Shockingly, some Royal Thai soldiers stated openly to the refugees  that it is necessary for them to use poisonous chemical gases (including tear gas), electric tazer guns, and brutal beatings on the 4,700 remaining Hmong refugees in order for them to shove the refugees onto military trucks and forcibly repatriated them back to Laos.  They want to force innocent Lao Hmong people back to Laos, the country that they fled from political and religious persecution.

The Lao Hmong refugees at Ban Huay Nam Khao Camp are appealing to the United States, United Nations, international  human rights and humanitarian organizations, and world community to stop the Thai government's forced repatriation policy against the 4,700 remaining Lao Hmong refugees.  They do not want to return to the Stalinist regime in Laos.

We are horrified that the Lao government is continuing to hunt and kill many innocent Laotian and Hmong civilians and political and religious dissidents in Laos; therefore, many of these Lao Hmong refugees will likely  face political and religious persecution, torture, and death once they arrive in Laos.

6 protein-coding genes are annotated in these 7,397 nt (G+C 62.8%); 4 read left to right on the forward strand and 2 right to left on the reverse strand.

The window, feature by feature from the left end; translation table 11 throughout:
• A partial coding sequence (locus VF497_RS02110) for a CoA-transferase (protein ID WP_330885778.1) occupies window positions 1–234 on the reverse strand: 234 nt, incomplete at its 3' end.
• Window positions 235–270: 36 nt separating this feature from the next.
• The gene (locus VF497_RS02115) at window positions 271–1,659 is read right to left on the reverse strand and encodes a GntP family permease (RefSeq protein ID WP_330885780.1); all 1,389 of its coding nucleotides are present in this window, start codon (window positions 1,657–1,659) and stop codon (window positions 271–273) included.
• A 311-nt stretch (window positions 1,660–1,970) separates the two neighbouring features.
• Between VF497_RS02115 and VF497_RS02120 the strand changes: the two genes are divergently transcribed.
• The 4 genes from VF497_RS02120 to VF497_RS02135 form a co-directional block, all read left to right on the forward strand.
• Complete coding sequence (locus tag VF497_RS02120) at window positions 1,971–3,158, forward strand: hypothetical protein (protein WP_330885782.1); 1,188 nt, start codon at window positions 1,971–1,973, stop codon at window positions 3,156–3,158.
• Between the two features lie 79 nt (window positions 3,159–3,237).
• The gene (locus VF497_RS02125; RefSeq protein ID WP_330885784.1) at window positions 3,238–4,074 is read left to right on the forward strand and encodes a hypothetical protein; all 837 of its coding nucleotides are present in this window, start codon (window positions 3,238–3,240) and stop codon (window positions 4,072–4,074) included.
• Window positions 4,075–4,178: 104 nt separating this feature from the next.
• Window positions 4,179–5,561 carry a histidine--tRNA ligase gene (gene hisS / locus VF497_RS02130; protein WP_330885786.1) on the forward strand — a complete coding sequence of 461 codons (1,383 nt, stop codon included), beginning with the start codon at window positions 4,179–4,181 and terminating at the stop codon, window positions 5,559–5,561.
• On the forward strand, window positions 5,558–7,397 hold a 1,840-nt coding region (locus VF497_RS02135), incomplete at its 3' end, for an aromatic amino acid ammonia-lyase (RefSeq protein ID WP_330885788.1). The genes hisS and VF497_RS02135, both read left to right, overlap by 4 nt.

On August 7, 2009, Buaxieng Champaphan, Co-chairman of the Thai-Lao border subcommittee, claimed that the 4,700 will be sent directly to the re-education camp to learn the government's laws.  However, these Hmong refugees have strongly stated, ‘we, the Hmong in Huay Nam Khao, will not go back to Laos; since we and our families will be persecuted, tortured, and killed by the LPDR regime in Laos, who has done this to our loved-ones which it continues to attack with the Lao military and secret police.’

All of the remaining 4,700 Hmong refugee asylum seekers in the Ban Huay Nam Khao camp are unwilling to return to Laos, the country in which they had escaped to Thailand because of persecution and killing by the Lao PDR government regime.  Thailand has signed the Crimes against Internationally Protected Persons which includes asylum seekers as these Hmong refugees in Petchabun Province.

Most of these Lao Hmong refugees in Thailand are direct descendants of Hmong who served with the U.S. military and Central Intelligence Agency (CIA) during the Vietnam War.  They deserve a life of liberty, justice, and freedom as do all allies of the United States. 

Again, these Lao Hmong refugees in Thailand are making a  plea for the immediate intervention from the United States, United Nations, Amnesty International, all human rights and humanitarian organizations, and the world community, to cease the forced repatriation to Laos by the Thai government.”

(End Statement of Vaughn Vang, Director, Lao Hmong Human Rights Council, Inc., Green Bay, Wisconsin, August 11, 2009)